A professor of human performance says children can reverse negative health impacts associated with lockdown within three months of being regularly active.
It comes as underage non-contact outdoor training in pods of 15 people or fewer can restart from Monday, as coronavirus restrictions are eased further.
Professor Niall Moyna is from the School of Health and Human Performance at Dublin City University (DCU).
He told Newstalk Breakfast: "There are a lot of very, very happy parents in Ireland today.
"If this lockdown has taught us one lesson, it is the importance of sport to our society - not just the elite sport, but sport at the grassroots level.
"And the importance that that plays in the development of children and adolescents.
"There isn't a 'one size fits all' here, there are kids living in inner-city apartments and there are kids living in rural areas - maybe three miles from their neighbours - and haven't had the opportunity to interact with them now since Christmas.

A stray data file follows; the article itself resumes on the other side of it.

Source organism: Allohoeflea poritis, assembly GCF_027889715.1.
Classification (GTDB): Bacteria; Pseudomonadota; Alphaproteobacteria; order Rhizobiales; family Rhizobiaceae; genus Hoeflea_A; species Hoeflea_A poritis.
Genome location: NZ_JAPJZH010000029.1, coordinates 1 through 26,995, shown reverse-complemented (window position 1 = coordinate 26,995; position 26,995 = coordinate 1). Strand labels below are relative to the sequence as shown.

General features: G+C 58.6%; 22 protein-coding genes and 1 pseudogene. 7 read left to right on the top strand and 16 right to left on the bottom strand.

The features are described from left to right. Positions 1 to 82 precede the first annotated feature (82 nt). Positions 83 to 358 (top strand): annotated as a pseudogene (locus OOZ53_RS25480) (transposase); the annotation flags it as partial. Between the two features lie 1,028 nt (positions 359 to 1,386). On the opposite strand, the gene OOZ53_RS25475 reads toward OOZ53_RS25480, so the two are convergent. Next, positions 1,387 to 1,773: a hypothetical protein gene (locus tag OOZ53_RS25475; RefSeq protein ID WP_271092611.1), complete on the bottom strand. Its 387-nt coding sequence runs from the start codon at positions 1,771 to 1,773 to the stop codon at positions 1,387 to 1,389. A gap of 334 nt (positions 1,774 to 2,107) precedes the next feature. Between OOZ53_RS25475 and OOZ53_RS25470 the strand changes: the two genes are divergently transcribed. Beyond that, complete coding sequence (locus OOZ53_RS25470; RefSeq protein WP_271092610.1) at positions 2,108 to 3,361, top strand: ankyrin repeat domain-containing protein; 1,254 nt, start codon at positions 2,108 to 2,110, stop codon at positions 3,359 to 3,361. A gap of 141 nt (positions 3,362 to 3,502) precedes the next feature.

"So I just think it's a great day."
Citing a 2019 German study, he said: "Between the ages of three and six, that's when most kids will put on excess weight.
"And if you're overweight as a three-year-old, you are 90% likely to be overweight as a 15 and 18-year-old.
"So that's the issue - but the good news is that children are extremely malleable, and... if there are any negative impacts on their overall health - whether it's through weight or loss of fitness etc - I think that can be addressed within three months of being regularly active again".
And Prof Moyna said physical interaction is very important for younger children.
"We all know the health benefits - and God knows what we're going to find out in the next six months in relation to the health and the impact that has had on health - but we know that sport is brilliant for developing self-confidence and self-esteem in children.
"I think what parents will find out most, and they'll find the quickest, [is] the impact it's going to have on their mental health.
"Just being around your team mates in a fun environment is going to be absolutely tremendous".
And he said he hopes the lockdown will not have too big an impact in the medium-term.
"I don't want to be alarmist, hopefully it won't be that bad.
"But most of our health behaviours are adopted in childhood that we take with us for the rest of our life."